When we think of oral health, we most often think of things like brushing, flossing, and getting regular cavity checks at the dentist. However, there are other threats to our oral health that we may not even be aware of. One of those threats is Candida. What’s the connection between Candida and your oral health? Read on to learn more:
What is Candida? Candida, also known as thrush, is an infection caused by the Candida (or yeast) fungus. Candida naturally exists in not only the mouth, but also in other parts of the body (the digestive track, skin, and vaginal walls, for example), and it therefore can lead to infection in a multitude of areas in the body. People most commonly associate Candida with diaper rash and vaginal yeast infections.
What causes Candida? As previously mentioned, Candida is naturally occurring in the body, and is not always the cause of an infection. However, there are times when the fungus multiplies to an extent that throws the body’s natural balance off, and this is what leads to infection. Under what conditions does Candida thrive in such a way as to result in thrush? The most common culprits are stress, illness, and certain medications. Illnesses that weaken the body’s immune system, such as HIV, diabetes, and cancer, make the body vulnerable to Candida infections. Medications like corticosteroids, birth control pills, and antibiotics can also compromise the body in the same way. Additionally, pregnancy, nursing, smoking, and improper denture wear can all make the body more susceptible to Candida infection.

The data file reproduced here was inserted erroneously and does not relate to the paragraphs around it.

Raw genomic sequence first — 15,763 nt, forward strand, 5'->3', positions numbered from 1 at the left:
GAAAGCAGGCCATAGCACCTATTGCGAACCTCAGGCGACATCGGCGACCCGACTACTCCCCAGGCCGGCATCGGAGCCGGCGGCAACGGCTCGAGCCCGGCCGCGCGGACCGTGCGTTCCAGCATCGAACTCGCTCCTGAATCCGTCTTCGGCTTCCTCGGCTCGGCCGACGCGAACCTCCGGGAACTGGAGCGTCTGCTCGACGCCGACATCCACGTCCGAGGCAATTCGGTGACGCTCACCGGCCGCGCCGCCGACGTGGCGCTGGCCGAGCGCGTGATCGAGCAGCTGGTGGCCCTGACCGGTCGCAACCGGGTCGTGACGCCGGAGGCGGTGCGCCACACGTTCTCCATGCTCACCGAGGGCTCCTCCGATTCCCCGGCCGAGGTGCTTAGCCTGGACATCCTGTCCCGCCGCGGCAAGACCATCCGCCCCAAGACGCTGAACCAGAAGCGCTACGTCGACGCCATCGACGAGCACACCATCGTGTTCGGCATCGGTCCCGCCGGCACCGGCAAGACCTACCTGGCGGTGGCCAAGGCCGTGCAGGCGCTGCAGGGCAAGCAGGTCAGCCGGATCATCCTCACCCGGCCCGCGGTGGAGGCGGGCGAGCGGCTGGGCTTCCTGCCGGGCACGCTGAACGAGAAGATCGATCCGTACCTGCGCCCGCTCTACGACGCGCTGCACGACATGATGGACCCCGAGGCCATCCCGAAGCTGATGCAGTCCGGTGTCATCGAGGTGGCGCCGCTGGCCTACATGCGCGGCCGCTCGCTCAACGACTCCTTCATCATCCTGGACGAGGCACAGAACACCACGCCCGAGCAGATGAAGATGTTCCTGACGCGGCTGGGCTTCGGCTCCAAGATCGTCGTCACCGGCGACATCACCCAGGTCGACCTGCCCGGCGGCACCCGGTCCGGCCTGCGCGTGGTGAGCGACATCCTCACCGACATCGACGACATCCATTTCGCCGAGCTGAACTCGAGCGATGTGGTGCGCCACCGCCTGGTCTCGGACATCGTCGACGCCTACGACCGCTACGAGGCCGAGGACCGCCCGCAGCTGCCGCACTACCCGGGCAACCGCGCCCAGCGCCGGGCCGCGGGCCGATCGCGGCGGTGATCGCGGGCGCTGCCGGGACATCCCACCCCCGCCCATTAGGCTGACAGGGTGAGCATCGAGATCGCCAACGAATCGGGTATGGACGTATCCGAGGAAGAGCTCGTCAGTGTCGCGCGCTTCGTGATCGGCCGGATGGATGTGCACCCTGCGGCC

What are the symptoms of oral Candida? Thrush in the mouth generally comes on rapidly and has a very distinct set of symptoms. These include pain and swelling, caused by white lesions that may appear on the tongue, roof of the mouth, cheeks, gums, tonsils, and/or throat. Many people describe these particular yeast signs as having a cottage cheese appearance. If left untreated, lesions may even spread to the esophagus, causing even more pain, as well as difficulty in swallowing.
Treatment for oral Candida. Treatment for thrush may be different for different circumstances, but it usually involves an antifungal medication, in tablet, liquid, or lozenge form, taken over a period of 10 to 14 days. Those with weakened immune systems may require extra care and a more complex treatment plan.
Prevention. Of course, you should always brush your teeth at least twice a day and floss once a day, as well as see your dentist every six months to a year. It is a good idea to avoid mouthwashes and sprays, which can throw off your mouth’s delicate balance, to ingest sweet and yeasty foods as little as possible, and to quit smoking altogether.
Candida, or oral thrush, is a troublesome condition, but not one that can’t be treated and, in most cases, prevented. Educate yourself and keep these considerations in mind to keep Candida infection at bay.
About the Author: Elfrieda Schweppe has been researching candida ever since she had a systemic infection 2 years ago. Visit here to learn how to get rid of yeast and prevent future infections.